Veterans History Project: George Mitchell - MSNewsNow.com - Jackson, MS

Veterans History Project: George Mitchell

By Jennifer Martin - email

JACKSON, MS (WLBT) - George Mitchell had one semester of college under his belt when he tried to volunteer for the Air Force. They turned him down. Just two months later, he was drafted.

"I went in, in March of 1943. After basic training, they sent me to radio school in Scottsdale, Illinois and I was a radio operator gunner on a B24.

I was an old country boy. I never had flown any. I didn't really know what to expect but I really enjoyed the air force and it was an exciting time. And I enjoyed the flying hours that we put in on the B24s. We did a lot of practice flying.

My job was to stay in contact on the radio. Had to stay on the radio all the time. You did not tell anyone anything. You kept radio silence.  You had the radio just in case headquarters sent out a message, you had to take it down in code and decipher to the pilot and navigator.

I flew 33 combat missions. I flew 32 with my crew. My CQ woke me up one morning and told me that the radio operator with another crew was sick. And I had to fly in his place.  We flew to Germany that day and that was a rough place to fly to. They had a lot of antiaircraft guns. They put up a lot of flak that you had to fly through. But luckily we made it through.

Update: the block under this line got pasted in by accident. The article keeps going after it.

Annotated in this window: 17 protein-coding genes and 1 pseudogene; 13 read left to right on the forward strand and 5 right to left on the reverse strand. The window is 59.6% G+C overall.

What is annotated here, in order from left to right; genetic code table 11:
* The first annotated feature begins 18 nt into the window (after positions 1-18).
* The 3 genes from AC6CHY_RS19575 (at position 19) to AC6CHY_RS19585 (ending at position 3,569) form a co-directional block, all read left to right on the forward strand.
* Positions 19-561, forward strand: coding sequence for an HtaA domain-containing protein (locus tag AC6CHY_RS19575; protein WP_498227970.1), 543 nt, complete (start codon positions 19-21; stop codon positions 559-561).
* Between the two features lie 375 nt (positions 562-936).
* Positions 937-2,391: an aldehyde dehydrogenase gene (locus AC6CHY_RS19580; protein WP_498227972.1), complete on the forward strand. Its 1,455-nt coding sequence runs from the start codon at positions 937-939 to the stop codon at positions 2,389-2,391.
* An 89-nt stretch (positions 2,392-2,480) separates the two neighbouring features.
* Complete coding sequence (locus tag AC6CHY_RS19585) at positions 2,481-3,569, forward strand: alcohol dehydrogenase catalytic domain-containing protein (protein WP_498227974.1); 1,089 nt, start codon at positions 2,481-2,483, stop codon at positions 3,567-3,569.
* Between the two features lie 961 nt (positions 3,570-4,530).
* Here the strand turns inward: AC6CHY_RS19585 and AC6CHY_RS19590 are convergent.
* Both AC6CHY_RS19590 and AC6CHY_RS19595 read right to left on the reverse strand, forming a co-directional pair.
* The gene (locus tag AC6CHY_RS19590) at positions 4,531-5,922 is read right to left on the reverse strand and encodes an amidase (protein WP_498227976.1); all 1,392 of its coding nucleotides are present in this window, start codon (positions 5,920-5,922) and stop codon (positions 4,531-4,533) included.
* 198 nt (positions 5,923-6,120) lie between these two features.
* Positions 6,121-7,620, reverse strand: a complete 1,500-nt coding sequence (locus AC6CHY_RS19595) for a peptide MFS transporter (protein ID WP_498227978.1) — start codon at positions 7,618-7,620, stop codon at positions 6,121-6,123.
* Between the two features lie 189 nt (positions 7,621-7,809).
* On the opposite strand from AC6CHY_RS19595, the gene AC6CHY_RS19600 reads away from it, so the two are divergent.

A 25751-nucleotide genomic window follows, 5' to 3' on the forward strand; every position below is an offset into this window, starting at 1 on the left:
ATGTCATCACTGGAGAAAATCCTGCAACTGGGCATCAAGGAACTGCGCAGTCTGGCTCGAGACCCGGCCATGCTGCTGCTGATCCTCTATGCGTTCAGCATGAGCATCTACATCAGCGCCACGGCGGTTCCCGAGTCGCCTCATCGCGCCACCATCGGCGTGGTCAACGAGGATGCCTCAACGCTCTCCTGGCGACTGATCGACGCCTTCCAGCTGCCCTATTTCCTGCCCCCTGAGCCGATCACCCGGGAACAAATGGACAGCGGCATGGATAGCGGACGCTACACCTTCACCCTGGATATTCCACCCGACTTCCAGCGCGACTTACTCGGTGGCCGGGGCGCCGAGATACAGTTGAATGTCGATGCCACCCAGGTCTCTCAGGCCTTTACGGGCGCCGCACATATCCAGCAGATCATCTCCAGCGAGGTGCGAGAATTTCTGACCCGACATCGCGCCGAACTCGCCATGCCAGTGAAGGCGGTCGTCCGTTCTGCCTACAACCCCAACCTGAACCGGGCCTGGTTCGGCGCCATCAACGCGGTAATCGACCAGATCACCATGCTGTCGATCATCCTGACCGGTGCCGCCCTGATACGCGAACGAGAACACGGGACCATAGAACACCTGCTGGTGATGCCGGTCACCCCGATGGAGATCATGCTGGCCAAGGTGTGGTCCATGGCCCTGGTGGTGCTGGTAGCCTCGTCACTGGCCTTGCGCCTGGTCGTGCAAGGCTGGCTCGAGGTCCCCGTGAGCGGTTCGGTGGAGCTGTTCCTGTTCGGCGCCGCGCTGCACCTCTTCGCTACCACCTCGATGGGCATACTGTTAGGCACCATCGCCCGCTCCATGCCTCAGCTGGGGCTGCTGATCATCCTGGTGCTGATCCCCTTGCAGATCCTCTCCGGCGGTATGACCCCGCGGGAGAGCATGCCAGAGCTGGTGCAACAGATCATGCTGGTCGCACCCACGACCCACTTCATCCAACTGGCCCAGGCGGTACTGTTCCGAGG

We got hit with flak a lot of times. Of course, we never got a direct hit. If you got a direct hit, you were going down. We got holes shot in our planes several times, but nobody was ever hit."

Even though he managed to escape injury, he faced some frightening situations.

"Well the scariest moment was one time we lost an engine and we couldn't stay in formation. And if you was a single bomber, flying, the German fighters would pick on you. But we was just lucky that day. We made it across the English Channel into England and we didn't see any fighters but it was a scary moment that we might contact German fighters that day."

Mitchell says he wants future generations to know the patriotism he and his fellow soldiers shared.

"Back in that day, we loved our country. And I want them to know that what we was fighting for was our country, a country we loved. And they would have a future and a normal life."

And he encourages future generations to serve in our nation's military.

"We have the best armed forces in the world and we have to keep it there."

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